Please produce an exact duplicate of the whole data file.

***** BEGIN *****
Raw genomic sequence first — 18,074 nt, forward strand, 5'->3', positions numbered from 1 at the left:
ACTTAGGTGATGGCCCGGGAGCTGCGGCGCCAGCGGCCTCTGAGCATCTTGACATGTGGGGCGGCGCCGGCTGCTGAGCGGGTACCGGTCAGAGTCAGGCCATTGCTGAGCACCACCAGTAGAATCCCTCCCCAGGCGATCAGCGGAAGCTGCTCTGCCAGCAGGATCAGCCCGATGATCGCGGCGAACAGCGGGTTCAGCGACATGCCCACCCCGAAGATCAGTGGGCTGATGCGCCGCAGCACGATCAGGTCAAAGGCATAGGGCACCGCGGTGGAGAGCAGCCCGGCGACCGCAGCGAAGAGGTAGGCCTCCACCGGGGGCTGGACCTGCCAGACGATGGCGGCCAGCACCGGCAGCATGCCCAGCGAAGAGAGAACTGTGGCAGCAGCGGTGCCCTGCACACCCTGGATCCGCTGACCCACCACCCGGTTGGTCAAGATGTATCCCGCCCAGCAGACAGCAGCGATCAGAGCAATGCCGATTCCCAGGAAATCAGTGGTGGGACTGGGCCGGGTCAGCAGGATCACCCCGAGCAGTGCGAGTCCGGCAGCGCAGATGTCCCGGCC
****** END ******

Raw genomic sequence first — 18,074 nt, forward strand, 5'->3', positions numbered from 1 at the left:
ACTTAGGTGATGGCCCGGGAGCTGCGGCGCCAGCGGCCTCTGAGCATCTTGACATGTGGGGCGGCGCCGGCTGCTGAGCGGGTACCGGTCAGAGTCAGGCCATTGCTGAGCACCACCAGTAGAATCCCTCCCCAGGCGATCAGCGGAAGCTGCTCTGCCAGCAGGATCAGCCCGATGATCGCGGCGAACAGCGGGTTCAGCGACATGCCCACCCCGAAGATCAGTGGGCTGATGCGCCGCAGCACGATCAGGTCAAAGGCATAGGGCACCGCGGTGGAGAGCAGCCCGGCGACCGCAGCGAAGAGGTAGGCCTCCACCGGGGGCTGGACCTGCCAGACGATGGCGGCCAGCACCGGCAGCATGCCCAGCGAAGAGAGAACTGTGGCAGCAGCGGTGCCCTGCACACCCTGGATCCGCTGACCCACCACCCGGTTGGTCAAGATGTATCCCGCCCAGCAGACAGCAGCGATCAGAGCAATGCCGATTCCCAGGAAATCAGTGGTGGGACTGGGCCGGGTCAGCAGGATCACCCCGAGCAGTGCGAGTCCGGCAGCGCAGATGTCCCGGCC